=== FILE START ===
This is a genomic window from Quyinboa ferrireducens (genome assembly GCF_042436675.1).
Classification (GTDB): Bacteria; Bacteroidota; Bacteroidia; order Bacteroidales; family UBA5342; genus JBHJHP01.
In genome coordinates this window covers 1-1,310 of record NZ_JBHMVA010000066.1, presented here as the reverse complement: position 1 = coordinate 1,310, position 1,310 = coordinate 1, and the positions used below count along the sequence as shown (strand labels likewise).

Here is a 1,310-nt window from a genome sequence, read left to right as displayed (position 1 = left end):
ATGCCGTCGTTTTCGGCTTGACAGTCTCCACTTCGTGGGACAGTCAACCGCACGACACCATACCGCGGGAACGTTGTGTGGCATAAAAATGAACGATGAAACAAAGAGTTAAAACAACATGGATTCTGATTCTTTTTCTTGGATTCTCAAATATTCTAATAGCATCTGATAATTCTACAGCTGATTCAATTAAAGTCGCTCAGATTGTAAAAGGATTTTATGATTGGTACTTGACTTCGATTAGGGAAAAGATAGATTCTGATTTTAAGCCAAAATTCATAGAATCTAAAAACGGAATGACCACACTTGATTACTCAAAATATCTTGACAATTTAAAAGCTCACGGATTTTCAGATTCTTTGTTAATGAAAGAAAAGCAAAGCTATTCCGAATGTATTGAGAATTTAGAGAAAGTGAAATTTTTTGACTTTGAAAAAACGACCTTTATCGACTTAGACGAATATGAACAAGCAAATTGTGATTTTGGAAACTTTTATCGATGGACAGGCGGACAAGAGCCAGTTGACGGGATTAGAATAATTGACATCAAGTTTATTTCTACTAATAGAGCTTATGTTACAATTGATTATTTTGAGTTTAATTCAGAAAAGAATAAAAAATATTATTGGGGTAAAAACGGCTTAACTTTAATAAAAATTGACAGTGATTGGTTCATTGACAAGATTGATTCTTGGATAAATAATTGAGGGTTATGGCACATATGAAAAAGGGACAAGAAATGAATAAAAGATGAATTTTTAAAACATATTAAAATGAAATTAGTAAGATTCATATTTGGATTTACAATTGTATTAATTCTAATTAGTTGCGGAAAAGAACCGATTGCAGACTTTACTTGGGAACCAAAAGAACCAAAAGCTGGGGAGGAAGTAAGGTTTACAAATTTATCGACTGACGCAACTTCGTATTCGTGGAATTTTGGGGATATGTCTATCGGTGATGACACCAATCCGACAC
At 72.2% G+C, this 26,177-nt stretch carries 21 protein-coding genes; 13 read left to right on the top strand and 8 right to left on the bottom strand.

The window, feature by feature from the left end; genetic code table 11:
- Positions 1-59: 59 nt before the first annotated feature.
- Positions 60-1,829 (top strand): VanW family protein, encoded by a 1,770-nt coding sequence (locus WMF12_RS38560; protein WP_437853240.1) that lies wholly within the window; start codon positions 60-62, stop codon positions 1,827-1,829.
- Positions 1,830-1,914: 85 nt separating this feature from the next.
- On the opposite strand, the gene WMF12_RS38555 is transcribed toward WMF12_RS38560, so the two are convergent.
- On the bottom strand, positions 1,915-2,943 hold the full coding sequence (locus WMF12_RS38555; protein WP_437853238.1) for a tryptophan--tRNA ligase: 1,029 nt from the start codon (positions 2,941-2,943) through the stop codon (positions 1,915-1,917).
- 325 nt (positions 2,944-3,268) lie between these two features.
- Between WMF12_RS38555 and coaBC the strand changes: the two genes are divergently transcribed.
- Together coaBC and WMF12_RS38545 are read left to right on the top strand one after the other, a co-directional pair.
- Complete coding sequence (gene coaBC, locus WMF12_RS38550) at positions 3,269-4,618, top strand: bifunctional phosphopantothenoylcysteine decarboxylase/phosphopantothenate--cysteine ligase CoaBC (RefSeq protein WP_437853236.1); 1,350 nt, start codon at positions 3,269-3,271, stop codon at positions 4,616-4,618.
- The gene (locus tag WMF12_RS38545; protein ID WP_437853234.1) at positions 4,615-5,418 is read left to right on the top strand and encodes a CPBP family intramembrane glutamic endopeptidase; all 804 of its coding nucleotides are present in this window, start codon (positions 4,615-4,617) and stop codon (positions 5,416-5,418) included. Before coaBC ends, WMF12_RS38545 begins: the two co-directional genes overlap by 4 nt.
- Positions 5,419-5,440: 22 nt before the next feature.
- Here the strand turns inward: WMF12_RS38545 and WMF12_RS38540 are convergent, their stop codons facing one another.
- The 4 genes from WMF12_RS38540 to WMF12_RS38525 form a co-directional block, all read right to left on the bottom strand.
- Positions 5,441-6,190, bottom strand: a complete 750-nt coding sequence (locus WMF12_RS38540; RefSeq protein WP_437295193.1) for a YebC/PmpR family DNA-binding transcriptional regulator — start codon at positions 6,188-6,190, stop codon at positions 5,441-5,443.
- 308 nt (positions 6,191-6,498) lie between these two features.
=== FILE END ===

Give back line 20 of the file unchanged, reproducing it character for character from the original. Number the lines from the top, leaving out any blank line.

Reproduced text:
- The 4 genes from WMF12_RS38540 to WMF12_RS38525 form a co-directional block, all read right to left on the bottom strand.